Oil painters have been known to pick off the water droplets right before a sale. That’s impossible with WMO.
Most paint looks pretty good the moment it’s applied to a canvas. The question is, what will it look like when it’s been drying for a few hundred years? Oil paints develop cross-linked polymers that create a strong, tough surface over time. How will the emulsifier in water-miscible oils affect that? I don’t know, and neither does anyone else. They haven’t been around long enough.
How do manufacturers suggest you work around the technical limitations of WMO? By adding oil-based media to their product line: stand oils, quick dry media, or alkyds.
All of which defeats the purpose. Here’s a news flash: traditional oil painters wash our brushes with soap and water, too. I use a saddle soap, but any super-fatted soap will do. That’s because soap—like detergent—is an emulsifier. Soap is made up of molecules with different ends. One end loves water. The other end loves oil. It’s the same principle as the detergent in water-miscible oils, but applied at the end, where it can’t harm your painting or technique. Just rinse the solids out of your brush in your slops tank first, and you’ll find that oil brushes wash easily.

Thinking about teaching?

You might be an excellent painter, but make sure you understand your own process thoroughly. 

Me,teaching at Acadia National Park
I started writing Monday Morning Art School back in October. This was in response to my students’ need for continuing education while I was elsewhere. It was also a way to put my scattershot “how to” posts in some kind of framework.
It takes longer than the posts I write the rest of the week, and it’s more complicated. It does funny things to my readership stats as well: Monday Morning Art School gets fewer hits than any other day of the week, but I get more mail about it than about anything else.
The difficult thing about writing a “how to” is slicing and dicing your process. That’s true of teaching in general. It’s one thing to know how to do something, and another to be able to stand outside your work and explain it step-by-step to a beginner. In a classroom, you read your students’ reactions and adjust your method accordingly. Writing (or video) is a one-way street.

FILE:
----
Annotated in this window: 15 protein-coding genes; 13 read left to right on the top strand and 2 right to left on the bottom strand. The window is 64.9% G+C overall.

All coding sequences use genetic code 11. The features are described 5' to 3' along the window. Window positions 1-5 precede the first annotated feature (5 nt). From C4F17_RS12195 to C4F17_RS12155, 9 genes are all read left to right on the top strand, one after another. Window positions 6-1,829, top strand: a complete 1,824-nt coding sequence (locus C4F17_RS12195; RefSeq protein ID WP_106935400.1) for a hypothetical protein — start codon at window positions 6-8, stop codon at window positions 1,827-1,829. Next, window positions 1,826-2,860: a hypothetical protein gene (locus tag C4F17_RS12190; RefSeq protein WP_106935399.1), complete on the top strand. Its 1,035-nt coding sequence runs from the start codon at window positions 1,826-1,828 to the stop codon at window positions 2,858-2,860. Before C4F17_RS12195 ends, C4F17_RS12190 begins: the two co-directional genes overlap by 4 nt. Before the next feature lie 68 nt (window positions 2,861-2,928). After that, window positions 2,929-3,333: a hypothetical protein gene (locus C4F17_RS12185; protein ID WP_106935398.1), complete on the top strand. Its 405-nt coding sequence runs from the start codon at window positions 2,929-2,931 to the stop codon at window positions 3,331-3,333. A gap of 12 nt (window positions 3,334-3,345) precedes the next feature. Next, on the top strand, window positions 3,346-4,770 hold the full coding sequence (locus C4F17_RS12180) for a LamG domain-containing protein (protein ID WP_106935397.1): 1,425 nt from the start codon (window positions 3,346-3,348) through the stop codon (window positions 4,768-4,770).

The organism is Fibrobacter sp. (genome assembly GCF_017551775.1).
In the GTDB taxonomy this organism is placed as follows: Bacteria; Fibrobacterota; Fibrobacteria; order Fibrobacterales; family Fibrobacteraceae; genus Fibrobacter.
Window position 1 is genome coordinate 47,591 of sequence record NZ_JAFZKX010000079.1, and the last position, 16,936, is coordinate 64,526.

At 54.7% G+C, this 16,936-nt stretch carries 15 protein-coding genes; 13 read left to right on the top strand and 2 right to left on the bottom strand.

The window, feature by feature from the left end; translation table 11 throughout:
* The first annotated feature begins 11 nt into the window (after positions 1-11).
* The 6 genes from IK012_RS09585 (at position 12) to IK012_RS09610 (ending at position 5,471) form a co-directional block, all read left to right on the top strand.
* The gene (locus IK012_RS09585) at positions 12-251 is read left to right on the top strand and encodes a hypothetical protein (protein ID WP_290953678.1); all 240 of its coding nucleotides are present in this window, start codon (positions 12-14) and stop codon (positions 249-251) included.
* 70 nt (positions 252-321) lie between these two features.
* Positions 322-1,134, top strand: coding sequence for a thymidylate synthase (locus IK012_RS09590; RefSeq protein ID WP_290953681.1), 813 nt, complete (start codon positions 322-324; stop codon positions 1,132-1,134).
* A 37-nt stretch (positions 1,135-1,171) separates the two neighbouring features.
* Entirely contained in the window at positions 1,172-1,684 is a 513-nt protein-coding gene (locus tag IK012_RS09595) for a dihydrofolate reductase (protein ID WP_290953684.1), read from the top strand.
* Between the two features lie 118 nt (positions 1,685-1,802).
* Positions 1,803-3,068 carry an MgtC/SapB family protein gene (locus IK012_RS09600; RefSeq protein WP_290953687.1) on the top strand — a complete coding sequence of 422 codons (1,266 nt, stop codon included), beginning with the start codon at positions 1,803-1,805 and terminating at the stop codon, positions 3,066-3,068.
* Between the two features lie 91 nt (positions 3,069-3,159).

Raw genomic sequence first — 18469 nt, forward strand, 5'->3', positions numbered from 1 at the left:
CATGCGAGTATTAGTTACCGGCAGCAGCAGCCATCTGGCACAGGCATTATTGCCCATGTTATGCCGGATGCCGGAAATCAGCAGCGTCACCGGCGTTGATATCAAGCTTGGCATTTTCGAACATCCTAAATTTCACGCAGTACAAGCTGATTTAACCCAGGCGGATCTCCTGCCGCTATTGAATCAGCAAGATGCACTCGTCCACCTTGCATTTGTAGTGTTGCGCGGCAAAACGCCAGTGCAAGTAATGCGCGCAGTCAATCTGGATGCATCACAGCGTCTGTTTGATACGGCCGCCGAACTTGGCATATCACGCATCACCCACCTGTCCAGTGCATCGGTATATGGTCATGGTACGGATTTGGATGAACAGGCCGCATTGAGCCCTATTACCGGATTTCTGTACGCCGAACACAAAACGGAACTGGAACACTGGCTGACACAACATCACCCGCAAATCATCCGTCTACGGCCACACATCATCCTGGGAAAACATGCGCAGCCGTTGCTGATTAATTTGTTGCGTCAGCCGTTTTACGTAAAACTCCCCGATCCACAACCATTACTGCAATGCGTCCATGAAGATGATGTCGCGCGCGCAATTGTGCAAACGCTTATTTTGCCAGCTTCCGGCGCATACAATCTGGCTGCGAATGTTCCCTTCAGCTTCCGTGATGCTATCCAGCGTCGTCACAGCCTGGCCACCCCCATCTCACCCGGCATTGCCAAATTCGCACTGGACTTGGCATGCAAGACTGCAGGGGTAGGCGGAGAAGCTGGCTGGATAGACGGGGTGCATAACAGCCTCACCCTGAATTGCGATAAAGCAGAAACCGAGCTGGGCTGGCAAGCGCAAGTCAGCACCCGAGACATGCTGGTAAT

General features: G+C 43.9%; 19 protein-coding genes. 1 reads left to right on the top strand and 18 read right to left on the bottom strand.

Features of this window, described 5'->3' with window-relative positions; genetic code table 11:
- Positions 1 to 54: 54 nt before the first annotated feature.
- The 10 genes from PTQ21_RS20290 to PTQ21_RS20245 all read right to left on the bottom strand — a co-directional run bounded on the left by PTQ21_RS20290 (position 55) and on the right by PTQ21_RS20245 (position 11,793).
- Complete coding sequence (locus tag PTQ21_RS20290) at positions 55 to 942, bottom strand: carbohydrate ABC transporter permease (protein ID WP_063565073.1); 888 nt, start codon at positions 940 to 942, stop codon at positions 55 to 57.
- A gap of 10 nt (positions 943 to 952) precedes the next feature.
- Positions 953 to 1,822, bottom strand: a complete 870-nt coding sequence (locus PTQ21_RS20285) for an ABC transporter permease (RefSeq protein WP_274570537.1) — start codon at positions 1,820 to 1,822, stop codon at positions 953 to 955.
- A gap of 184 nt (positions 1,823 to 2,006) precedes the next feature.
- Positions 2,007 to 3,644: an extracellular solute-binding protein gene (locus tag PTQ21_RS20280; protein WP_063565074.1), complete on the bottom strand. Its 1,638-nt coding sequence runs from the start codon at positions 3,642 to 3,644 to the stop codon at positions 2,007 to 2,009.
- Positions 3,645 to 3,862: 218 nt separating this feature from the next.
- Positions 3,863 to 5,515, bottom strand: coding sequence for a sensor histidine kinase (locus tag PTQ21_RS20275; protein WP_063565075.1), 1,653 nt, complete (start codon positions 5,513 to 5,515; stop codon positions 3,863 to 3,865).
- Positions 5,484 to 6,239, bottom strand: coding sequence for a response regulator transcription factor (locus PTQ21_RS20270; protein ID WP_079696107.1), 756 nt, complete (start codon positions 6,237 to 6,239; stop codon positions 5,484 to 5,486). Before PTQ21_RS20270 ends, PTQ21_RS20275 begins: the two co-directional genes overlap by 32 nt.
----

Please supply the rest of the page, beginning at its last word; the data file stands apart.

Painting by student Catherine Bullinger in a one-day workshop last summer.
A friend took drawing classes at a prestigious art school. I’ve wondered how a person with her mind could manage to not learn to draw in such a setting, but she did. She’s a brilliant woman. Drawing should have been a snap for her.
As I was writing about measuring curves as a series of straight line segments, I asked her if she’d ever been taught this simple skill. “The teacher was a wonderful botanical illustrator herself, but really in retrospect her teaching method was: ‘look at it and sketch it,’” she told me.
I’ve taken a few classes and workshops with great artists who couldn’t teach. At times the instructor thought that watching him paint was enough. No questions were allowed during the demo. That’s a real misunderstanding of the teacher’s role. His focus should be on describing and examining his process, not protecting it.
Students painting at Owls Head.
Anyway, if I wanted to watch someone paint, I’d have just bought the video.
Almost all artists get the idea somewhere along the way that they can teach, especially after their accountants tut-tut over their books. Many artists teach wonderfully, of course, and the world needs more people like them.
Others may be excellent painters, but haven’t analyzed their process thoroughly. Or, worse, they don’t have the communication skills to interact with strangers.
Yes, I demo, but there’s a lot more to teaching than that.
Before you decide to run that class, run a check on yourself as you start and finish a painting. Can you clearly describe all aspects of your process, or is some of it automatic and mysterious even to you? If the latter, do yourself and your students a favor and hold off on teaching until you’ve got it straight in your mind.
This, by the way, is a lesson I learned the hard way.

Monday Morning Art School: drawing draperies

Whether you want to make a drawing as detailed as Prud’hon’s or as simplified as Gauguin’s, the process is the same.

My precious linen drape.

If you’re lucky enough to own a worn mid-century linen tablecloth, don’t get rid of it. It can stand in as a drape under a still life, or as a sheet in a figure drawing. You can even iron it and put it over the deal table in your garret when company comes. If you don’t have one, you need a cotton sheet for today’s exercise. Throw it over something and let’s get going.

In the late eighteenth century, Neoclassicism brought drapery studies back to the forefront of art training. Their challenge and appeal were the same as in antiquity. Drapery plays peek-a-boo with the human form, exaggerating and pointing up the body’s activities. That artfulness is lost on modern viewers, and so is the skill of draping.
Same linen cloth, appearing as a sheet in The Laborer Resting, by Carol L. Douglas